If you're new to the VPN world, you may find many specific terms used here. Some of them might not be familiar at first, so in this article, we will try to cover the VPN terminology.
Protocol. It's a set of rules that determines how your information will be divided into pieces and sent from/to your device.
As an example, the OpenVPN (UDP) protocol will divide your information into tiny packs of bytes and send it to the server in random order. While OpenVPN (TCP) will also divide all the data into pieces but will assign a number to each pack of information and send it in a very strict order. Changing the protocol on the Surfshark app might improve the connection.
Client/server. This terminology is used to describe how network communication works. To make it simple - the client is always requesting information and the server provides the requested information. If you connect to the US Dallas server using the Surfsark VPN app on your PC, our app is the client (asking for information) and our server located in Dallas is a server (delivering you the requested information).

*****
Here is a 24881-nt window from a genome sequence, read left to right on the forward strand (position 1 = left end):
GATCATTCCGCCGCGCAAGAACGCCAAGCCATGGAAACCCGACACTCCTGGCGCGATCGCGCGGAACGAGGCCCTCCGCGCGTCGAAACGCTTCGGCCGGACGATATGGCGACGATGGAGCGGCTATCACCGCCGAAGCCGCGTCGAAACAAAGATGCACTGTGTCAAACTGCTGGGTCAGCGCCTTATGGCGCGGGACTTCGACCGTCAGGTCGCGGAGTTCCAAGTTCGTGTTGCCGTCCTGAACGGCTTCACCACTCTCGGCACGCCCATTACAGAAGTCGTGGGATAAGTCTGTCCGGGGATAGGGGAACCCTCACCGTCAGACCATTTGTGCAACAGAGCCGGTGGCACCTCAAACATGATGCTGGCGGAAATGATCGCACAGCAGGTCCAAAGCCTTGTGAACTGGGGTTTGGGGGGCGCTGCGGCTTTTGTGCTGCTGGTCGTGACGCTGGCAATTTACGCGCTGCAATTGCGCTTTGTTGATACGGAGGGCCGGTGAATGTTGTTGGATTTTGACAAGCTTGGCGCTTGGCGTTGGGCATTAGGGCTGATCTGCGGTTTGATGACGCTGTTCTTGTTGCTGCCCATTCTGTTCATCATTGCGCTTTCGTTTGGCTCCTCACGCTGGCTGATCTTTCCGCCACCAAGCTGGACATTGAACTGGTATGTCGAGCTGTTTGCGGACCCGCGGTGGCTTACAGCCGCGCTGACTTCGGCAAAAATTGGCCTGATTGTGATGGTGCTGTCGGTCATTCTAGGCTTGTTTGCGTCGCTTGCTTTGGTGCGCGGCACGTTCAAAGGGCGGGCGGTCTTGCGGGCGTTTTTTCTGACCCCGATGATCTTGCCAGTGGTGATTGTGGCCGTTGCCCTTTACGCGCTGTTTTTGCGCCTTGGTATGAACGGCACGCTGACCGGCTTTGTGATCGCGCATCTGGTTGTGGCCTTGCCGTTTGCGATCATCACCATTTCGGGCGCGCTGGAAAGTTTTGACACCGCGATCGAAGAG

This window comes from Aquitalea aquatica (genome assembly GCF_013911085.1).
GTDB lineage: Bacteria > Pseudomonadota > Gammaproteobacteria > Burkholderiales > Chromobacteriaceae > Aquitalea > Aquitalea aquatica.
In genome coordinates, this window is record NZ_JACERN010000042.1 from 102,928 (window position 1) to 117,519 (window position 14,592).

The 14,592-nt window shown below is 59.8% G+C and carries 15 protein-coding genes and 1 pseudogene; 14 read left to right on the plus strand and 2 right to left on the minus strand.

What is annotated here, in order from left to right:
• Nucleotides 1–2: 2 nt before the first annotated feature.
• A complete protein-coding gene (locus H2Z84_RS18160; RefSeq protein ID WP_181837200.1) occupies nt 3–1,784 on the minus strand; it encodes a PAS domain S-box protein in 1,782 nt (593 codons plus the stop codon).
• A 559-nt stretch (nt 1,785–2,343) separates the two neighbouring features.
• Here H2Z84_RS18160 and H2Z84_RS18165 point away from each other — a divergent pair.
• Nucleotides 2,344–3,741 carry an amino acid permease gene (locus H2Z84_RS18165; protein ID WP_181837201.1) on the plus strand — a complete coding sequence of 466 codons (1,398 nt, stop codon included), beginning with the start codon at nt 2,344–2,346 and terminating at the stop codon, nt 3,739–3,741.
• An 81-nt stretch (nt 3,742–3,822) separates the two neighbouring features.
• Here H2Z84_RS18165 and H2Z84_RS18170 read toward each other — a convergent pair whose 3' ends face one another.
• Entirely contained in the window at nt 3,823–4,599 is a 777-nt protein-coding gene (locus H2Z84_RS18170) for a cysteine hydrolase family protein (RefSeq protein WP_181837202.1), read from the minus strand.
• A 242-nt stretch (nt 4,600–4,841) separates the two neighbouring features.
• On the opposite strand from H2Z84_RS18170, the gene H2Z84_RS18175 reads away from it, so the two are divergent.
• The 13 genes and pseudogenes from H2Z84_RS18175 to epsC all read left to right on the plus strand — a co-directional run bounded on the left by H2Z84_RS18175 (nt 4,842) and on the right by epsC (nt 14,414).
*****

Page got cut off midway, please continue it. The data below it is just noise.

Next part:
Encryption. Encryption is a process of encoding information. In the Surfshark VPN it is used to encode (encrypt) all information that is sent or received by your device. If the information is encrypted, it becomes unreadable for everyone else except you.
Ping (latency). Ping method can be used to check if the server is available and how long does it take to respond. To put it simply - by pinging the server (website name or IP address) you send a short request to that server and wait for an answer. If you receive an answer, that means that the server is available. Usually the lower the ping is, the smoother internet connection you will have.
DNS. You may find this term used pretty often. You may not have noticed, but you are using various DNS servers every day. Basically, the DNS server is used to translate the domain name of a website (facebook.com) to an IP address (220.127.116.11). It's basically a phone book where all names (website names) and numbers (IP addresses) are stored.
Leaks. When you connect to the VPN server, you can check if your connection was successful - here is our tutorial on how to do that. When you check the status of the connection, you must only see the IP and DNS addresses of the server you have connected to. If you still see your regular IP or DNS addresses, that's called a leak.
If you have any further questions, feel free to contact our Customer Success Sharks anytime and they will help you out!